Many native plant nurseries (listed, along with other resources, at the bottom of this story) also have informative websites that can help you with plant selection.

A great way to see what native plants look like in a garden setting is to check out the annual Theodore Payne Native Plant Garden Tour, an annual spring weekend event featuring native plant gardens in homes throughout Los Angeles. The website has a gallery of photos from past tours, for inspiration.

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Garden pros are another great resource. Snap some pictures of your outdoor area, head to your closest native plant nursery (once again, see the list at the bottom of this story) and ask them what plants would work best for your space. The answers may vary from neighborhood to neighborhood. SoCal is full of microclimates. A garden in Downey might thrive with a different set of plants than one in Glendale or El Sereno or Santa Monica.

bushes, plants and flowers surround the exterior of a gray Craftsman house
A native plant garden at a home in Leimert Park seen during the 2020 Theodore Payne Garden Tour.
(Courtesy of the Theodore Payne Foundation)

When Should I Plant Them?

This may sound counter-intuitive and it isn't true for many other regions in the U.S. but in Southern California, late autumn or winter is the best time to plant most perennials, especially natives. The cooler weather gives gardeners maximum room for error when it comes to watering and allows plants to develop enough of a root system so they're prepared to tough out our hot, dry summers.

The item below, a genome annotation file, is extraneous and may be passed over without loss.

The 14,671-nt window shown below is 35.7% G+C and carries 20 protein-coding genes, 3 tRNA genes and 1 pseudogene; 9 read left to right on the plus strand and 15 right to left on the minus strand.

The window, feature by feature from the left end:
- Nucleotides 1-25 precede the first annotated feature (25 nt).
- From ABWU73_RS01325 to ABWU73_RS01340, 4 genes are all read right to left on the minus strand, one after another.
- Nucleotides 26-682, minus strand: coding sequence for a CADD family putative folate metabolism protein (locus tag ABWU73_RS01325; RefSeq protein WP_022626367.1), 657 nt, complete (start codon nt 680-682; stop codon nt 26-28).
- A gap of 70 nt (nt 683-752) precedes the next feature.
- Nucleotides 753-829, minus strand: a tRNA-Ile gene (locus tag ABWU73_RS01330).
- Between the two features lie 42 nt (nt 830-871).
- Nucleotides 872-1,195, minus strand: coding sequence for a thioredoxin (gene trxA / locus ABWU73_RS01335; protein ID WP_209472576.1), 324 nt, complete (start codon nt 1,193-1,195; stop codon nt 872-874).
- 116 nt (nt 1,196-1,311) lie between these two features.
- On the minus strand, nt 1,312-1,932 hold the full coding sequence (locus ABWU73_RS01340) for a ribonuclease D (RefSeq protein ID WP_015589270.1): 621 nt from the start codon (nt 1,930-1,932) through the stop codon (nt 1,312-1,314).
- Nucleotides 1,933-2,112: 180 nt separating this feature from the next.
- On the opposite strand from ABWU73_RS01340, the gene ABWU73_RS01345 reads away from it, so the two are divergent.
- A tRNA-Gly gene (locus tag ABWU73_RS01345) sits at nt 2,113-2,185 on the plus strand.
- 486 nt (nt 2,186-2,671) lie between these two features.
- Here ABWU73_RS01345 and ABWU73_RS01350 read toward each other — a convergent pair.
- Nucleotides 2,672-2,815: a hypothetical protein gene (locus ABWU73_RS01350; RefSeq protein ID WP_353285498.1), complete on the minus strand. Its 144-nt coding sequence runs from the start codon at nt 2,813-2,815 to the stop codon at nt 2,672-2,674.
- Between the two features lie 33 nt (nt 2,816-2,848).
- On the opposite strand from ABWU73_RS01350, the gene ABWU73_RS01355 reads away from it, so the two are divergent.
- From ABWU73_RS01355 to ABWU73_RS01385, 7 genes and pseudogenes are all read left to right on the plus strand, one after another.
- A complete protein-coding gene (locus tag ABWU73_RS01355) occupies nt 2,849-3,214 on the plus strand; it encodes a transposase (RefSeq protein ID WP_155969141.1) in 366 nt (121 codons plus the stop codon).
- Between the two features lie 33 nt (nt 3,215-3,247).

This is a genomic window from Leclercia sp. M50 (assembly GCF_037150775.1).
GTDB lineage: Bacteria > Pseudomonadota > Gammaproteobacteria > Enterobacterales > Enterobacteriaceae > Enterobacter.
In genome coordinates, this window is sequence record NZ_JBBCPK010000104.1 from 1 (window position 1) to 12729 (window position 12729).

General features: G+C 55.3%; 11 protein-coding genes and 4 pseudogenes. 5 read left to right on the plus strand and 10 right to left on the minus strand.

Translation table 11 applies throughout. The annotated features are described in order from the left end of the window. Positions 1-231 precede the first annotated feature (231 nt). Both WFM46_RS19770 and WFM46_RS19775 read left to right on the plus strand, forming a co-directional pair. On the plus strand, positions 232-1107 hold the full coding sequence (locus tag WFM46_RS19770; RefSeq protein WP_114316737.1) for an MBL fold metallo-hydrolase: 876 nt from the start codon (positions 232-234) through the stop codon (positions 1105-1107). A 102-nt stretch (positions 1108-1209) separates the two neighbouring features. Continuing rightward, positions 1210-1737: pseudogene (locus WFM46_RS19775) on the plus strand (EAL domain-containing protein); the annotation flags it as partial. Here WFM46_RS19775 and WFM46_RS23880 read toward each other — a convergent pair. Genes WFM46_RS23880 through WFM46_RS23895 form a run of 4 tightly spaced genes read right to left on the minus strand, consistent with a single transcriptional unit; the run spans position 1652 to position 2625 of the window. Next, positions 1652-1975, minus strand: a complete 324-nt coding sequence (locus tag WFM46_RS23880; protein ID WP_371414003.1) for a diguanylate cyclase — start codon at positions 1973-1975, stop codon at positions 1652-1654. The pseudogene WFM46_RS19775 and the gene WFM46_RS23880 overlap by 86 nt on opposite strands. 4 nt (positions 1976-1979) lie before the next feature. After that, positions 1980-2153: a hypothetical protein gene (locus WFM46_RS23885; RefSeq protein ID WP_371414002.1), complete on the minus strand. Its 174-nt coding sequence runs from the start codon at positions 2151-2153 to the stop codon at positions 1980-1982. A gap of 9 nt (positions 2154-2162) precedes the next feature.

small white flowers grow out of a thick green stalk
Salvia apiana with its delicate flowers arranged on tall stalks at Arlington Garden in Pasadena.
(William Hallstrom for LAist)

What Plants Should I Choose?

To prepare this guide, I spoke to several California horticulturalists and owners of native plant nurseries. Here are their recommendations.

brown and green scrub brush with small, white and pale brown flowers
Buckwheat, both in bloom and going to seed, in the Hahamongna Watershed Park in Pasadena.
(William Hallstrom for LAist)

1. Buckwheat
Sage and buckwheat are the MVPs of native California plants and you'll find a diverse range of both — large, small, close to the ground, spreading upward. These plants also perform a host of ecological services. In addition to being drought-tolerant, they support wildlife, including birds, bees and butterflies. When other plants, "have given up their bloom, buckwheats are still going strong," says Parker Davis of Hahamongna Nursery in Pasadena.

Nicole Calhoun, owner of Artemisia Nursery in El Sereno, likes California buckwheat (Eriogonum fasciculatum). It typically has a low, mounding form that is three to four feet across and reaches waist-high. "When it's in full bloom, it looks like a cloud settled on the branches [with] thousands of tiny white flowers abuzz with pollinators," Calhoun says.

Red-flowered buckwheat (Eriogonum grande-rubescens), which is more compact with stunning "pompom-like clusters of raspberry red flowers," per Calhoun, is also popular.

St. Catherine's Lace buckwheat (Eriogonum giganteum) is thicker with bigger branches at the base, larger leaves and a lacey drift of flowers that turn cinnamon brown in the late summer.

a close-up of a couple small, pale purple flowers
The intricate structure that's typical of sage flowers.
(William Hallstrom for LAist)